Sedation depth during spinal anesthesia and the development of postoperative delirium in elderly patients undergoing hip fracture repair

Frederick E. Sieber, Khwaji J. Zakriya, Allan Gottschalk, Mary Rita Blute, Hochang B. Lee, Paul B. Rosenberg, Simon C. Mears

Research output: Contribution to journalArticle

Abstract

OBJECTIVE: To determine whether limiting intraoperative sedation depth during spinal anesthesia for hip fracture repair in elderly patients can decrease the prevalence of postoperative delirium. PATIENTS AND METHODS: We performed a double-blind, randomized controlled trial at an academic medical center of elderly patients (≥65 years) without preoperative delirium or severe dementia who underwent hip fracture repair under spinal anesthesia with propofol sedation. Sedation depth was titrated using processed electroencephalography with the bispectral index (BIS), and patients were randomized to receive either deep (BIS, approximately 50) or light (BIS, ≥80) sedation. Postoperative delirium was assessed as defined by Diagnostic and Statistical Manual of Mental Disorders (Third Edition Revised) criteria using the Confusion Assessment Method beginning at any time from the second day after surgery. RESULTS: From April 2, 2005, through October 30, 2008, a total of 114 patients were randomized. The prevalence of postoperative delirium was significantly lower in the light sedation group (11/57 [19%] vs 23/57 [40%] in the deep sedation group; P=.02), indicating that 1 incident of delirium will be prevented for every 4.7 patients treated with light sedation. The mean ± SD number of days of delirium during hospitalization was lower in the light sedation group than in the deep sedation group (0.5±1.5 days vs 1.4±4.0 days; P=.01). CONCLUSION: The use of light propofol sedation decreased the prevalence of postoperative delirium by 50% compared with deep sedation. Limiting depth of sedation during spinal anesthesia is a simple, safe, and cost-effective intervention for preventing postoperative delirium in elderly patients that could be widely and readily adopted. Trial Registration: clinicaltrials.gov Identifier: NCT00590707.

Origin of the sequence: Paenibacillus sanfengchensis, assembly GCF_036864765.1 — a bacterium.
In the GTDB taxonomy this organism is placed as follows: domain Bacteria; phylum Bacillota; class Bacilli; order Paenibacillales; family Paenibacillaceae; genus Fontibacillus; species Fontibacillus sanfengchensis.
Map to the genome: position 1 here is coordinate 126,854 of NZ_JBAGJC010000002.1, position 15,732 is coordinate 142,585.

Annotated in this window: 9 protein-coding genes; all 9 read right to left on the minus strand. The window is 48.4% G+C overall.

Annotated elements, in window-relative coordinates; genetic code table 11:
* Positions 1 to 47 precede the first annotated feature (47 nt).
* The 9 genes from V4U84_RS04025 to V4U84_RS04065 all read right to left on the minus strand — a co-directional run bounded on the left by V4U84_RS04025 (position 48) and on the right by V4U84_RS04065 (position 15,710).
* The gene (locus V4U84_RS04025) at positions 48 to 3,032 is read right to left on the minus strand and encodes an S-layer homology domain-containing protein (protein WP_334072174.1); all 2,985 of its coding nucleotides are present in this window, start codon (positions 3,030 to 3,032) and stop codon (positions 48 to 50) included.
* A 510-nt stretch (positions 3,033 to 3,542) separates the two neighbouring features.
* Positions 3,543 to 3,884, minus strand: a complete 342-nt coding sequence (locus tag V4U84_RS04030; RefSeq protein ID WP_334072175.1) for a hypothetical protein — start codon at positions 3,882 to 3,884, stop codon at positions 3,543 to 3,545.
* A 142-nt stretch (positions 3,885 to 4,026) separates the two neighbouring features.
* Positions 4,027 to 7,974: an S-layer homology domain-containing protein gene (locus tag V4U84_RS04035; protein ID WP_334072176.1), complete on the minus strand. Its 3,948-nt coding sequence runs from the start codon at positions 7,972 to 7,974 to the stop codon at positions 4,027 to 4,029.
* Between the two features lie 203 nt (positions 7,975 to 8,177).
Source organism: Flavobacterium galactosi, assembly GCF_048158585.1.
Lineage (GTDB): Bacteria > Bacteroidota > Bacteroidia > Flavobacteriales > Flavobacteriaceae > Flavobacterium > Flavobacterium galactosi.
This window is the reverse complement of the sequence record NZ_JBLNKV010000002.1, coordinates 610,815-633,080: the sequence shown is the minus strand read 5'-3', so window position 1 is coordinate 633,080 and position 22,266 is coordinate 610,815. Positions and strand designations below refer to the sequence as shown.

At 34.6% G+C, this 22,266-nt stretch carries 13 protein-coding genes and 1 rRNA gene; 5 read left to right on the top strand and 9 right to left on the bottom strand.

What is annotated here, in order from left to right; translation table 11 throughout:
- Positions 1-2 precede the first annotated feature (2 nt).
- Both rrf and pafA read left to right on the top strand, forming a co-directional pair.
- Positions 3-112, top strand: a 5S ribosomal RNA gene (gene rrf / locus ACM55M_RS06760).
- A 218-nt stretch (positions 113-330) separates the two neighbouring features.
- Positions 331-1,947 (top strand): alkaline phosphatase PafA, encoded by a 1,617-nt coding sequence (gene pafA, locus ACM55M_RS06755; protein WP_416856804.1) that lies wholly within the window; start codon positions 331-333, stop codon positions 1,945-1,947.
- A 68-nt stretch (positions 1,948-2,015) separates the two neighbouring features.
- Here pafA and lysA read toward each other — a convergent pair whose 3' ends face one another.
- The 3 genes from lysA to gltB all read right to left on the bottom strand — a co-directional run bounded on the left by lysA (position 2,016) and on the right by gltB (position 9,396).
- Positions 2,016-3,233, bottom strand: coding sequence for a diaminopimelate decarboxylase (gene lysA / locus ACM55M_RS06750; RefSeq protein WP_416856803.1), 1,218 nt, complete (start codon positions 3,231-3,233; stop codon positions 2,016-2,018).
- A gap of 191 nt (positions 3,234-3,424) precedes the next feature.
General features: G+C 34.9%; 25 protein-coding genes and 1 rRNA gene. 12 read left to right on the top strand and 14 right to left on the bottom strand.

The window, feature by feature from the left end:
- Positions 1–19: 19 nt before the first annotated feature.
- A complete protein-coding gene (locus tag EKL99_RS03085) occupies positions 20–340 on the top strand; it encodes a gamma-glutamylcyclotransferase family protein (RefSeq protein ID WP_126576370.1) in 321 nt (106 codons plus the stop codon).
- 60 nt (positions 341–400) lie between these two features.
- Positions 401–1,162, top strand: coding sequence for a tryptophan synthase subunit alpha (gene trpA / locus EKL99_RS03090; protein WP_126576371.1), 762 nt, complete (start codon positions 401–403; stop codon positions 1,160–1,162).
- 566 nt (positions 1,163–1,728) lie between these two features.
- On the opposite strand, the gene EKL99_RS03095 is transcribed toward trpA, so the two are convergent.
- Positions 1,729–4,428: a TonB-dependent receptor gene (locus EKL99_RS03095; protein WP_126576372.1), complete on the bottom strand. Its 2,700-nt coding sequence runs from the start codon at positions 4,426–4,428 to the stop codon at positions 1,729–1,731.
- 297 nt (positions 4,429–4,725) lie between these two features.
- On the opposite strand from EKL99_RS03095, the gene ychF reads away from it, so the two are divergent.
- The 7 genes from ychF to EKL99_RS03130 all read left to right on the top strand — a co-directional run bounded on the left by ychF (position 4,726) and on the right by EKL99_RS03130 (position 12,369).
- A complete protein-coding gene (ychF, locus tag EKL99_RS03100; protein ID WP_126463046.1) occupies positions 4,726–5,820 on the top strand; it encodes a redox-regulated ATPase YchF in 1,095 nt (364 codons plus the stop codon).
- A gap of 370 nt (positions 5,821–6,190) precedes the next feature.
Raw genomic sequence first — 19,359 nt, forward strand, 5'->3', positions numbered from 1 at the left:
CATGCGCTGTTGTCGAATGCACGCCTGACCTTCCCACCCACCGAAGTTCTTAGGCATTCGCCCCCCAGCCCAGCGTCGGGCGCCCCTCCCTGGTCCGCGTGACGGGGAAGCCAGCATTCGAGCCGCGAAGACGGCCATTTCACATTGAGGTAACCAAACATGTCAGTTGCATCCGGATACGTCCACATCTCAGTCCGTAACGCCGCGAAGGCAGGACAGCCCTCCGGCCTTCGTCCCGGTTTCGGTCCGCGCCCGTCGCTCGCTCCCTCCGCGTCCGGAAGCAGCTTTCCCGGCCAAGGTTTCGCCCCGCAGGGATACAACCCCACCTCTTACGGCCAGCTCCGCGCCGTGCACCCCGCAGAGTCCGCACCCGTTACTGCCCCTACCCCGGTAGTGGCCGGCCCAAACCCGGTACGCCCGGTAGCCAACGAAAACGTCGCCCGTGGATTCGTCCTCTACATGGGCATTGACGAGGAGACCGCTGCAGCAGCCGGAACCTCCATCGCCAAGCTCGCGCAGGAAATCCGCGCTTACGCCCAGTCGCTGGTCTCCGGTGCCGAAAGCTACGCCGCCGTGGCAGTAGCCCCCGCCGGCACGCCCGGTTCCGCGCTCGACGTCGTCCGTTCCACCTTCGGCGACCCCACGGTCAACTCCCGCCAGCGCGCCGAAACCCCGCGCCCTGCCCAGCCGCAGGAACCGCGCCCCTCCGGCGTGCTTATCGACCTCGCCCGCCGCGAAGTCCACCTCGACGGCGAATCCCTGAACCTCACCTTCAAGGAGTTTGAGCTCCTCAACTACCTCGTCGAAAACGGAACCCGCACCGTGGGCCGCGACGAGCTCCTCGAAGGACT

Original languageEnglish (US)
Pages (from-to)18-26
Number of pages9
JournalMayo Clinic proceedings
Volume85
Issue number1
DOIs
StatePublished - Jan 2010

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ASJC Scopus subject areas

  • Medicine(all)

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